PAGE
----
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Will patients stick to physical therapy? Questionnaire can help doctors predict
Date:9/30/2008

Patients' responses to a simple questionnaire can reliably predict whether they will adhere to physical therapy after spine surgery, Johns Hopkins researchers suggest in a new study. The findings could help physicians identify patients who might benefit from additional preoperative preparation to ensure they attend therapy sessions and follow through with prescribed exercise, a factor that can greatly affect their long-term recovery.

"It has long been known that physical therapy after spine surgery greatly improves outcomes, but to date, there has been no easy-to-administer, standardized method for assessing a patient's willingness to adhere to therapy," says Richard L. Skolasky, Sc.D., of the Department of Orthopaedic Surgery at Johns Hopkins University School of Medicine.

In the study, published online in the Oct. 1 Spine, Skolasky and his colleagues demonstrated that spine surgery patients who scored high on the Patient Activation Measure (PAM) questionnaire were 38 percent more likely to attend physical therapy and were rated as significantly more engaged in rehabilitation by their physical therapists compared to patients with low PAM scores.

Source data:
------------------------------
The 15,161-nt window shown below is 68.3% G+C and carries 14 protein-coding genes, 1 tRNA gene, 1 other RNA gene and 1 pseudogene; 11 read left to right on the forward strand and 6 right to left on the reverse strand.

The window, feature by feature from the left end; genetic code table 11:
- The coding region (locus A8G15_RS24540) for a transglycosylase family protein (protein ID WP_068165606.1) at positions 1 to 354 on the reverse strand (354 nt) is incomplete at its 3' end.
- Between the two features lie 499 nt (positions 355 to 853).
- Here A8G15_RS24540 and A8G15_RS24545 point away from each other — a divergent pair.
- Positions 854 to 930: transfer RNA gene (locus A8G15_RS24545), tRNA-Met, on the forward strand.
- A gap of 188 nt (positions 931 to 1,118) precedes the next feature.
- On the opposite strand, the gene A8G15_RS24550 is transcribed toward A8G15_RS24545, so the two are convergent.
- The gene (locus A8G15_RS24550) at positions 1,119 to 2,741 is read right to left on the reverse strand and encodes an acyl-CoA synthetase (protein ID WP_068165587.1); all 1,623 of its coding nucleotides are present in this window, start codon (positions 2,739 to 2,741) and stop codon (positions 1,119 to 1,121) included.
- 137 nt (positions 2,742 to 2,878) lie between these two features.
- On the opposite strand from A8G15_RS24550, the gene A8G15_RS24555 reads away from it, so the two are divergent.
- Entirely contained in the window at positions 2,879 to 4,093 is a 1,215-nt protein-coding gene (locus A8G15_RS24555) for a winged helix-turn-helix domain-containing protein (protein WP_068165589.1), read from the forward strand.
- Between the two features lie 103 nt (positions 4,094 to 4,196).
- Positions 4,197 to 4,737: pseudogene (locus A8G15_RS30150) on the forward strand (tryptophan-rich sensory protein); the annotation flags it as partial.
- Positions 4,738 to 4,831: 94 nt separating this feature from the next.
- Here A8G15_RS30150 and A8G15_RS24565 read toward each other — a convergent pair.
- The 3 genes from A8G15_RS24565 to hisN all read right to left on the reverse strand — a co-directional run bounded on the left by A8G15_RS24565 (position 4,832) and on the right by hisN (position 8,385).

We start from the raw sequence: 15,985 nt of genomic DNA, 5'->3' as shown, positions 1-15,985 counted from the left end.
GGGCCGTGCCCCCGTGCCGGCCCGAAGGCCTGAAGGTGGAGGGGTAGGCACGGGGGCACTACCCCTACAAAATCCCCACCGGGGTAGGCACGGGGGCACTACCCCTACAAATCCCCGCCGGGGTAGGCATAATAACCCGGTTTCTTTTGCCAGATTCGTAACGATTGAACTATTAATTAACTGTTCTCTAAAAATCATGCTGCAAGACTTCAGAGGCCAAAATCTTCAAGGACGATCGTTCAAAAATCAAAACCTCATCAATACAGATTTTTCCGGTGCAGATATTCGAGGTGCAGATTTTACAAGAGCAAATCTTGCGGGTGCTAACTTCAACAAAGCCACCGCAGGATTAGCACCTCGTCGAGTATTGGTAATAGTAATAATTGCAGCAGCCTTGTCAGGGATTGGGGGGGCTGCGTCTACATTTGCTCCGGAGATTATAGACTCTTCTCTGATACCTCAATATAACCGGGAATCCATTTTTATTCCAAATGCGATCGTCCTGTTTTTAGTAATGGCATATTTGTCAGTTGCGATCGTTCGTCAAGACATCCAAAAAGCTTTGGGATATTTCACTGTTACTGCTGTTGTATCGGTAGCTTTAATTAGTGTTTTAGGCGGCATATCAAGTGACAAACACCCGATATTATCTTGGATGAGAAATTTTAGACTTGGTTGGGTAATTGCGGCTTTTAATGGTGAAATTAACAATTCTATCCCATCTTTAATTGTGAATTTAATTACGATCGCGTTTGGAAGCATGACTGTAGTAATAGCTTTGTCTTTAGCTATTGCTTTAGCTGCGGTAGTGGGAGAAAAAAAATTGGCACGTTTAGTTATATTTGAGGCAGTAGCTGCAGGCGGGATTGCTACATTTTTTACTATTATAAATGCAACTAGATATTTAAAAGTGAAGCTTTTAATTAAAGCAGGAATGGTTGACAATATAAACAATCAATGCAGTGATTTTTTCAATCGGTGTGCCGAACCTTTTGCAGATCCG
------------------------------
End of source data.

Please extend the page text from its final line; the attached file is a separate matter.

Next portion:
The PAM, developed in 2004, is a participant-completed, 13-item questionnaire that assesses a patient's ability to play an active role in his or her health care. To date, it has been studied for use with chronic diseases such as HIV, type 2 diabetes and hypertension. This is the first time it has been applied to surgery and physical therapy.

This questionnaire asks patients to rate their agreement to a variety of statements, ranging from strongly agree to strongly disagree. Examples of statements include: When all is said and done, I am the person who is responsible for managing my health condition; Taking an active role in my own health care is the most important factor in determining my health and ability to function; and, I am confident I can follow through on medical tr
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Contact: Eric Vohr
evohr1@jhmi.edu
410-955-8665
Johns Hopkins Medical Institutions
Source:Eurekalert

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